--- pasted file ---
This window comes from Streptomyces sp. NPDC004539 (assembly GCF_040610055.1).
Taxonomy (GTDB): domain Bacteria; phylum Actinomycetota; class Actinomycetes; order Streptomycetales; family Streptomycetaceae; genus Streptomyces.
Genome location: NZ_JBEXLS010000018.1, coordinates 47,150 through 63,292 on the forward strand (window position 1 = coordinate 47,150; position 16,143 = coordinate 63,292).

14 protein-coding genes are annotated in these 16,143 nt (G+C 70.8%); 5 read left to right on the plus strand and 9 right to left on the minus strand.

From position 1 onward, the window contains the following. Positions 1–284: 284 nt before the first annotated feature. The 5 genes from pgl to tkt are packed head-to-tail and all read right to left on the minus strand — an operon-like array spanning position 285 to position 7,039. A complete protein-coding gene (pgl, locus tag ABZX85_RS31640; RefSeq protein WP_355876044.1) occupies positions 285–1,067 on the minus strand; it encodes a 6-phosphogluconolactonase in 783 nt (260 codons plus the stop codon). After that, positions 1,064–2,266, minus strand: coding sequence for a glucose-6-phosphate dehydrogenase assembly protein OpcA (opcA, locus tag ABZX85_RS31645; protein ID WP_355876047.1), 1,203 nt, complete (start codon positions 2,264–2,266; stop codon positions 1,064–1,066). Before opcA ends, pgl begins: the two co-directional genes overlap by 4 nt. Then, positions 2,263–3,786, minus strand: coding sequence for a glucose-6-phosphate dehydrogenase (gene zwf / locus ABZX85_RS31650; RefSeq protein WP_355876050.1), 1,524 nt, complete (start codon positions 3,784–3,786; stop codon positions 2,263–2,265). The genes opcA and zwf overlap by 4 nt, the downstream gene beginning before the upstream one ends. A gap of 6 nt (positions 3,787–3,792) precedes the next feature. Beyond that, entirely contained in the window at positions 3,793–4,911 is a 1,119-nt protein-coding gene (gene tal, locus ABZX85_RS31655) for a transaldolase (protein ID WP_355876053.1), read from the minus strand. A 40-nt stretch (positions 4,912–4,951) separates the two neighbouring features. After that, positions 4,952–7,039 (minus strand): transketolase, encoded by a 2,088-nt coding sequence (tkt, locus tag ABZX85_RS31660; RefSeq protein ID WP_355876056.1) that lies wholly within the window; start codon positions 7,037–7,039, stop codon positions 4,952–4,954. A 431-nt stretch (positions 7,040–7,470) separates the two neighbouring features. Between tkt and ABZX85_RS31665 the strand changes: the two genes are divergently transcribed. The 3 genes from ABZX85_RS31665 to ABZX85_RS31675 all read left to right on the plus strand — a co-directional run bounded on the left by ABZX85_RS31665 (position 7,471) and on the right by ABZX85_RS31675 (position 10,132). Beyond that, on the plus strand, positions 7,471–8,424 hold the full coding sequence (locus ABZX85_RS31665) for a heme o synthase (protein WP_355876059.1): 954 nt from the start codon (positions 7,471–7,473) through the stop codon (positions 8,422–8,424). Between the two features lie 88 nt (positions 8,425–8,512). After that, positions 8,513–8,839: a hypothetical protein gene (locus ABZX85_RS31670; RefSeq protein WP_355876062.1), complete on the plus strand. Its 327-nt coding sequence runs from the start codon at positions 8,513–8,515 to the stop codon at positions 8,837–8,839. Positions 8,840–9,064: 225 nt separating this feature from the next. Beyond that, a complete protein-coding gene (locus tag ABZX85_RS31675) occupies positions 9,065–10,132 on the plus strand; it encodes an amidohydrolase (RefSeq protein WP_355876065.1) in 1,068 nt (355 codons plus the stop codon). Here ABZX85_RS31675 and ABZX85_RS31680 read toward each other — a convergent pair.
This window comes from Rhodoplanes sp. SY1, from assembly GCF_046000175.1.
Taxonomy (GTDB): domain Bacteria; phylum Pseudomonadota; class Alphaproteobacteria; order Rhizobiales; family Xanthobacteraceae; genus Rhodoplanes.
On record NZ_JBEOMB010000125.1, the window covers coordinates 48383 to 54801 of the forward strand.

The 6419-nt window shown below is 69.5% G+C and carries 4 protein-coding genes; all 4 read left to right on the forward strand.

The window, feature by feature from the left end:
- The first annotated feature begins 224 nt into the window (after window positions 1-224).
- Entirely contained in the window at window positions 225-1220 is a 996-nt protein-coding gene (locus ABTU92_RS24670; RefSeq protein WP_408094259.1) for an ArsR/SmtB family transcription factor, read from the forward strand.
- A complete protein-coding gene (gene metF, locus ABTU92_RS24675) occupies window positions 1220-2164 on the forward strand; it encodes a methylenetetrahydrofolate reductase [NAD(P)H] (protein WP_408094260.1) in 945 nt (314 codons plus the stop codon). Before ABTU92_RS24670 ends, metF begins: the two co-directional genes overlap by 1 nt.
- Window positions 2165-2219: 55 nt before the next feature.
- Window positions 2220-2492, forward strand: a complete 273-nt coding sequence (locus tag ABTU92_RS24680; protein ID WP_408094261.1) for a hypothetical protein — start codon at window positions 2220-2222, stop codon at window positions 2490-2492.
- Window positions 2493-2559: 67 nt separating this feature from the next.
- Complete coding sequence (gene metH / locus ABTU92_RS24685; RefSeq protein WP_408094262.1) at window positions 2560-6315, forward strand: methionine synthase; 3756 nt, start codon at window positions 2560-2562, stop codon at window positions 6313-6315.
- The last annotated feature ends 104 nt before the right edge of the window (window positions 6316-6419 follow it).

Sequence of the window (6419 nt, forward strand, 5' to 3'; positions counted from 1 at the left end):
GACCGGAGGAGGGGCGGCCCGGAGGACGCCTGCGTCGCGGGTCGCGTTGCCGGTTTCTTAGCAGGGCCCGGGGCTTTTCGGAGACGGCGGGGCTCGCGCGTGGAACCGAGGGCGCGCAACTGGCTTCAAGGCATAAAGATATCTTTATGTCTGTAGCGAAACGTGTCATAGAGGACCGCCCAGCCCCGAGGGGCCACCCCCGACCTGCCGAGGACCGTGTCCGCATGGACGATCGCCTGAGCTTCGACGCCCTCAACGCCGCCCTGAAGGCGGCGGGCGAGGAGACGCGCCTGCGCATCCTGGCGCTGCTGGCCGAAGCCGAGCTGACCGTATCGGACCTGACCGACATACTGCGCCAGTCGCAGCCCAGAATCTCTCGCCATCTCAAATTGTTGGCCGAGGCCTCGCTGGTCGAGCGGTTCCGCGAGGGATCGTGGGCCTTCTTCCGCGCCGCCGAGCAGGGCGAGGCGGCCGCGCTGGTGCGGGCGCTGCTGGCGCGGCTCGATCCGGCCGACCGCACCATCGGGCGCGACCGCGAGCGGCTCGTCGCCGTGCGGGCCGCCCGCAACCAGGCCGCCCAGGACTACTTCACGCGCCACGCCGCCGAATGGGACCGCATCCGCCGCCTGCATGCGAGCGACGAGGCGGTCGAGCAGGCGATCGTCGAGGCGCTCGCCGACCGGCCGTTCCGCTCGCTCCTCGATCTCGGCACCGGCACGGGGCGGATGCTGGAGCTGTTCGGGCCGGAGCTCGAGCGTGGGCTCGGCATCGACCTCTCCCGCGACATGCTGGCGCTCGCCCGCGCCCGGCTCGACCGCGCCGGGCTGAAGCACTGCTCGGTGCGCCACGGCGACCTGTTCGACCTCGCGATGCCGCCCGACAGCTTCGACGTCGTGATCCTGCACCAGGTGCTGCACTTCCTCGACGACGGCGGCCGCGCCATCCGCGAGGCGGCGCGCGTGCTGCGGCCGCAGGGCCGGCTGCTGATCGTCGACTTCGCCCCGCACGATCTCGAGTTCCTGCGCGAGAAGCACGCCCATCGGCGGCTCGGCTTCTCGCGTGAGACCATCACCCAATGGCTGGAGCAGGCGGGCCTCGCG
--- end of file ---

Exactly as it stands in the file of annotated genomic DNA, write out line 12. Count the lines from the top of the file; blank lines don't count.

- Entirely contained in the window at window positions 225-1220 is a 996-nt protein-coding gene (locus ABTU92_RS24670; RefSeq protein WP_408094259.1) for an ArsR/SmtB family transcription factor, read from the forward strand.